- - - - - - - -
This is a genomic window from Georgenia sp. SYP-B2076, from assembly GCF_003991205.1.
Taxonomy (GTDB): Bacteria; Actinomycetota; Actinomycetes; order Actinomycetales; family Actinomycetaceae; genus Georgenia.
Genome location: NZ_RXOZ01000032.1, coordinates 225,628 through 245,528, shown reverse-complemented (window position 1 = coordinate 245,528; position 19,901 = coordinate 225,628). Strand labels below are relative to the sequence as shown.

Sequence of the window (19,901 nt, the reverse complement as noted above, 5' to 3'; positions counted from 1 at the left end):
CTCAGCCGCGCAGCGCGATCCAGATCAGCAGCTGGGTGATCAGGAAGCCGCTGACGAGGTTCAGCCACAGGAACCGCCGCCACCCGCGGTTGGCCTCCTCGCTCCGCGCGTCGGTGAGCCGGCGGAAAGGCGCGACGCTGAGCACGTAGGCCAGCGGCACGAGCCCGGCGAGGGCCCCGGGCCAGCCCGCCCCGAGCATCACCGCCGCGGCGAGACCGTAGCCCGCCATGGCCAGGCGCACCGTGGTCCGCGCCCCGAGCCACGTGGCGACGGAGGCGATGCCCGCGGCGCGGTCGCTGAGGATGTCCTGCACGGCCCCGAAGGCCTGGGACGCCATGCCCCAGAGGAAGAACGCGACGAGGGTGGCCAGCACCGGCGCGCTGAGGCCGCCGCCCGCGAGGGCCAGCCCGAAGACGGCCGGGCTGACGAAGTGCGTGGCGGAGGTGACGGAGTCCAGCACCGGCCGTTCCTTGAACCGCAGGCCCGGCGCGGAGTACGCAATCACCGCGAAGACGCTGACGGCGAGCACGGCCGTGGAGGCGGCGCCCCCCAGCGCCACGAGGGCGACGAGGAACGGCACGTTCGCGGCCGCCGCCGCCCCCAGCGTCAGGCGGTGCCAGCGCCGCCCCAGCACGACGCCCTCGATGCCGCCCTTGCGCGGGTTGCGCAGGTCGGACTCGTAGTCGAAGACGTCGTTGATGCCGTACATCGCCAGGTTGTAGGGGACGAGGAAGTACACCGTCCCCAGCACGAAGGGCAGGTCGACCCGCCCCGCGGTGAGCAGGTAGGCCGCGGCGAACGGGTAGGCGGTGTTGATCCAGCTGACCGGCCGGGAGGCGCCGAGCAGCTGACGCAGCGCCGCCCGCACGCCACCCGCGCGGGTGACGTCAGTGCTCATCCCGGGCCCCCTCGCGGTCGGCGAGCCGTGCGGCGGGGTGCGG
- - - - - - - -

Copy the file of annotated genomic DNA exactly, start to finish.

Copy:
This is a genomic window from Georgenia sp. SYP-B2076, from assembly GCF_003991205.1.
Taxonomy (GTDB): Bacteria; Actinomycetota; Actinomycetes; order Actinomycetales; family Actinomycetaceae; genus Georgenia.
Genome location: NZ_RXOZ01000032.1, coordinates 225,628 through 245,528, shown reverse-complemented (window position 1 = coordinate 245,528; position 19,901 = coordinate 225,628). Strand labels below are relative to the sequence as shown.

Sequence of the window (19,901 nt, the reverse complement as noted above, 5' to 3'; positions counted from 1 at the left end):
CTCAGCCGCGCAGCGCGATCCAGATCAGCAGCTGGGTGATCAGGAAGCCGCTGACGAGGTTCAGCCACAGGAACCGCCGCCACCCGCGGTTGGCCTCCTCGCTCCGCGCGTCGGTGAGCCGGCGGAAAGGCGCGACGCTGAGCACGTAGGCCAGCGGCACGAGCCCGGCGAGGGCCCCGGGCCAGCCCGCCCCGAGCATCACCGCCGCGGCGAGACCGTAGCCCGCCATGGCCAGGCGCACCGTGGTCCGCGCCCCGAGCCACGTGGCGACGGAGGCGATGCCCGCGGCGCGGTCGCTGAGGATGTCCTGCACGGCCCCGAAGGCCTGGGACGCCATGCCCCAGAGGAAGAACGCGACGAGGGTGGCCAGCACCGGCGCGCTGAGGCCGCCGCCCGCGAGGGCCAGCCCGAAGACGGCCGGGCTGACGAAGTGCGTGGCGGAGGTGACGGAGTCCAGCACCGGCCGTTCCTTGAACCGCAGGCCCGGCGCGGAGTACGCAATCACCGCGAAGACGCTGACGGCGAGCACGGCCGTGGAGGCGGCGCCCCCCAGCGCCACGAGGGCGACGAGGAACGGCACGTTCGCGGCCGCCGCCGCCCCCAGCGTCAGGCGGTGCCAGCGCCGCCCCAGCACGACGCCCTCGATGCCGCCCTTGCGCGGGTTGCGCAGGTCGGACTCGTAGTCGAAGACGTCGTTGATGCCGTACATCGCCAGGTTGTAGGGGACGAGGAAGTACACCGTCCCCAGCACGAAGGGCAGGTCGACCCGCCCCGCGGTGAGCAGGTAGGCCGCGGCGAACGGGTAGGCGGTGTTGATCCAGCTGACCGGCCGGGAGGCGCCGAGCAGCTGACGCAGCGCCGCCCGCACGCCACCCGCGCGGGTGACGTCAGTGCTCATCCCGGGCCCCCTCGCGGTCGGCGAGCCGTGCGGCGGGGTGCGG